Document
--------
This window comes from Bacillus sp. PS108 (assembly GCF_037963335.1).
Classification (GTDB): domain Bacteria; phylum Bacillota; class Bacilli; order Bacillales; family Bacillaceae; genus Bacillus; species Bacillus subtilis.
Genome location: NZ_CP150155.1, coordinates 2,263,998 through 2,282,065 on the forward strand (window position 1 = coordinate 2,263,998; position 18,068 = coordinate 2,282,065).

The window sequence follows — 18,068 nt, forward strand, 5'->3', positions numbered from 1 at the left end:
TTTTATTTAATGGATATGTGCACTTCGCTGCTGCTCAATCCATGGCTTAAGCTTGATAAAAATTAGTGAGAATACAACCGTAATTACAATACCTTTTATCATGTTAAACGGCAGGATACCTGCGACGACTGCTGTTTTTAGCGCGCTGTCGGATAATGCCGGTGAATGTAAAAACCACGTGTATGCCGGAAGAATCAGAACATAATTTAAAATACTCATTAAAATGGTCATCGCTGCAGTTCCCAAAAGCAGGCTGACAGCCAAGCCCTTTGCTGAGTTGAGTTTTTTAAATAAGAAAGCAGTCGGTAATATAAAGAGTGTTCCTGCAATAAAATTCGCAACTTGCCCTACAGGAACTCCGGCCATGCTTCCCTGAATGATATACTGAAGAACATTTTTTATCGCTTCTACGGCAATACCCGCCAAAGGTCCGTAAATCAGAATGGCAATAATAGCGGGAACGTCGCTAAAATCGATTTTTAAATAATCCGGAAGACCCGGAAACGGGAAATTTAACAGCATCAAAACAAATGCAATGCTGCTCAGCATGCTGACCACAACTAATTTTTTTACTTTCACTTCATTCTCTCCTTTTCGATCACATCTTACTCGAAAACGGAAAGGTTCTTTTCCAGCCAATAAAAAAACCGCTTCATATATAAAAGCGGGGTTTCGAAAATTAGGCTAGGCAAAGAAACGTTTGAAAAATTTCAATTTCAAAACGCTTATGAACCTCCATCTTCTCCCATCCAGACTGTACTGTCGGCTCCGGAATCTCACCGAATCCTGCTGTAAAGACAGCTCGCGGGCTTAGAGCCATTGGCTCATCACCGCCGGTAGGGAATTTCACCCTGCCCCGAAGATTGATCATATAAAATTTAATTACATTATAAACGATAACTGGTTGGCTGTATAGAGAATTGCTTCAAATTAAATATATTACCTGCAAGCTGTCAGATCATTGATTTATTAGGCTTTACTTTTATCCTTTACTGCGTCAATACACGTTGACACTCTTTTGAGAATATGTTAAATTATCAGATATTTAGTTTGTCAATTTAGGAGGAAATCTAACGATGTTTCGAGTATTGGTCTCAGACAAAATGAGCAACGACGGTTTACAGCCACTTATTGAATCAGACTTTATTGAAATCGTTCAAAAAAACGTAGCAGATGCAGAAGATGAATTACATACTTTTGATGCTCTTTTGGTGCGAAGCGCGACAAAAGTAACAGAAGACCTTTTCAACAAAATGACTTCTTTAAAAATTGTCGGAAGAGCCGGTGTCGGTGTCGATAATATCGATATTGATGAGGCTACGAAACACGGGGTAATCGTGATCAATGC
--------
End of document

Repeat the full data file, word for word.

This window comes from Bacillus sp. PS108 (assembly GCF_037963335.1).
Classification (GTDB): domain Bacteria; phylum Bacillota; class Bacilli; order Bacillales; family Bacillaceae; genus Bacillus; species Bacillus subtilis.
Genome location: NZ_CP150155.1, coordinates 2,263,998 through 2,282,065 on the forward strand (window position 1 = coordinate 2,263,998; position 18,068 = coordinate 2,282,065).

The window sequence follows — 18,068 nt, forward strand, 5'->3', positions numbered from 1 at the left end:
TTTTATTTAATGGATATGTGCACTTCGCTGCTGCTCAATCCATGGCTTAAGCTTGATAAAAATTAGTGAGAATACAACCGTAATTACAATACCTTTTATCATGTTAAACGGCAGGATACCTGCGACGACTGCTGTTTTTAGCGCGCTGTCGGATAATGCCGGTGAATGTAAAAACCACGTGTATGCCGGAAGAATCAGAACATAATTTAAAATACTCATTAAAATGGTCATCGCTGCAGTTCCCAAAAGCAGGCTGACAGCCAAGCCCTTTGCTGAGTTGAGTTTTTTAAATAAGAAAGCAGTCGGTAATATAAAGAGTGTTCCTGCAATAAAATTCGCAACTTGCCCTACAGGAACTCCGGCCATGCTTCCCTGAATGATATACTGAAGAACATTTTTTATCGCTTCTACGGCAATACCCGCCAAAGGTCCGTAAATCAGAATGGCAATAATAGCGGGAACGTCGCTAAAATCGATTTTTAAATAATCCGGAAGACCCGGAAACGGGAAATTTAACAGCATCAAAACAAATGCAATGCTGCTCAGCATGCTGACCACAACTAATTTTTTTACTTTCACTTCATTCTCTCCTTTTCGATCACATCTTACTCGAAAACGGAAAGGTTCTTTTCCAGCCAATAAAAAAACCGCTTCATATATAAAAGCGGGGTTTCGAAAATTAGGCTAGGCAAAGAAACGTTTGAAAAATTTCAATTTCAAAACGCTTATGAACCTCCATCTTCTCCCATCCAGACTGTACTGTCGGCTCCGGAATCTCACCGAATCCTGCTGTAAAGACAGCTCGCGGGCTTAGAGCCATTGGCTCATCACCGCCGGTAGGGAATTTCACCCTGCCCCGAAGATTGATCATATAAAATTTAATTACATTATAAACGATAACTGGTTGGCTGTATAGAGAATTGCTTCAAATTAAATATATTACCTGCAAGCTGTCAGATCATTGATTTATTAGGCTTTACTTTTATCCTTTACTGCGTCAATACACGTTGACACTCTTTTGAGAATATGTTAAATTATCAGATATTTAGTTTGTCAATTTAGGAGGAAATCTAACGATGTTTCGAGTATTGGTCTCAGACAAAATGAGCAACGACGGTTTACAGCCACTTATTGAATCAGACTTTATTGAAATCGTTCAAAAAAACGTAGCAGATGCAGAAGATGAATTACATACTTTTGATGCTCTTTTGGTGCGAAGCGCGACAAAAGTAACAGAAGACCTTTTCAACAAAATGACTTCTTTAAAAATTGTCGGAAGAGCCGGTGTCGGTGTCGATAATATCGATATTGATGAGGCTACGAAACACGGGGTAATCGTGATCAATGC